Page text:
Back to this week’s other HSR article, the New York Times ‘A $100 Billion Train: The Future of California or a Boondoggle? ‘ by Adam Nagourney.

If you only read one high-speed rail article this week, we recommend the piece in the NYT, which paints a much more balanced picture of a project that has faced a lot of adversity, but is getting built anyway.

Nagourney’s recap of the project’s tortured finances is an important recap for readers not steeped in the intricacies of CA high-speed rail funding. In 2008, voters approved $10 billion as a down payment on the rail system, under the assumption that, as with highway projects, the federal government would be an investment partner in this key transportation infrastructure. From the NYT:

The cost was originally supposed to be split among the state, the federal government and private business. But that arrangement faltered, as hopes for federal dollars faded with Republicans in power in Washington, and businesses shied away from such an uncertain venture. As of now, the rail authority has come up with less than $30 billion…

Nagourney’s piece includes plenty of project criticism. He quotes former Fresno mayor, now state assemblymember Jim Patterson, as saying “This is going to be the most expensive and slowest form of fast rail imaginable.” This is just hyperbole from someone who has always opposed the project. There’s no way that California’s high-speed rail will be the “slowest” anything.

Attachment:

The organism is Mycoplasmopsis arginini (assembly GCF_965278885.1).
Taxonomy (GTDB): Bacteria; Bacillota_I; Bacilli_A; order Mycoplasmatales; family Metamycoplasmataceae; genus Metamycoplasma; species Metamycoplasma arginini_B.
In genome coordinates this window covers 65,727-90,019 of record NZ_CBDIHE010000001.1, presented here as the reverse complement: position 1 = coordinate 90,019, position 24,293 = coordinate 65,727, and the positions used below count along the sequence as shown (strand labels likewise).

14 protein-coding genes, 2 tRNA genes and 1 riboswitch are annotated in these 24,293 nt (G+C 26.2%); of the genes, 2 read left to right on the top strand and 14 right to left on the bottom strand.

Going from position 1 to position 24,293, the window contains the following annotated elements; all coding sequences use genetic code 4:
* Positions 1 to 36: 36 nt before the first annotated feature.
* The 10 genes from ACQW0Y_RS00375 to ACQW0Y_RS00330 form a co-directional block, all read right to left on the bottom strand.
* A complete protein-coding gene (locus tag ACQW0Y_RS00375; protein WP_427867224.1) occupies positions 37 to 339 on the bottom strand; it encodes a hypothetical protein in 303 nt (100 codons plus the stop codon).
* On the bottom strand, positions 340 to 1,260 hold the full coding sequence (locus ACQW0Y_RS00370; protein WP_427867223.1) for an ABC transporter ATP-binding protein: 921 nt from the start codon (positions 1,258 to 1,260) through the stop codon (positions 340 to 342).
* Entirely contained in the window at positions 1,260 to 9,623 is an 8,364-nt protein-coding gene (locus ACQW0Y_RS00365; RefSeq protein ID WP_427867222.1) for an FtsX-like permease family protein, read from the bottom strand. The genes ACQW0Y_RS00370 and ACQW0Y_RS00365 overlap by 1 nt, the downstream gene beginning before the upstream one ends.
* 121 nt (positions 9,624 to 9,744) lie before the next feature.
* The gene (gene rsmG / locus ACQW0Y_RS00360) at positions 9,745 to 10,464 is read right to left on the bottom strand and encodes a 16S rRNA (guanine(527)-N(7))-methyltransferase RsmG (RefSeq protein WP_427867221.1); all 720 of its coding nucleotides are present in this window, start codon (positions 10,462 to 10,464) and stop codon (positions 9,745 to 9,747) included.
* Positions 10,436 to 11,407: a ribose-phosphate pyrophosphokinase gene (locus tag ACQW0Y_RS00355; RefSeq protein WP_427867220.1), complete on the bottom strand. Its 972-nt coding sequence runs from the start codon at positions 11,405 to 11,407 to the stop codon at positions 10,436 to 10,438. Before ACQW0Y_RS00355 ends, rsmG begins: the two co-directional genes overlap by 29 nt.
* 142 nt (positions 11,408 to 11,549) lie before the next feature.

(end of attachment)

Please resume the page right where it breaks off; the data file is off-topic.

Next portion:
But, in contrast with the L.A. Times, the N.Y. Times at least attempts to find a balance. Nagourney ends the piece on an optimistic note, quoting Karen Philbrick, executive director of the Mineta Transportation Institute:

Approximately two dozen other countries have found HSR feasible, including Uzbekistan… there is no reason it can’t be done here.

177 thoughts on Trying to Find the Truth in the Latest LA Times, NY Times CA High-Speed Rail Pieces

  1. You’re ignoring the biggest subsidy of all to both flying and driving, namely the cost of wars in places like Iraq to secure oil supplies. Electrification of road vehicles may eventually partially fix that, but there’s no solution in the near future to use anything but oil for aeroplanes. At a few trillion and counting that’s money which could have gone to build a world-class HSR and local rail transit system which could have largely made driving and most air travel obsolete.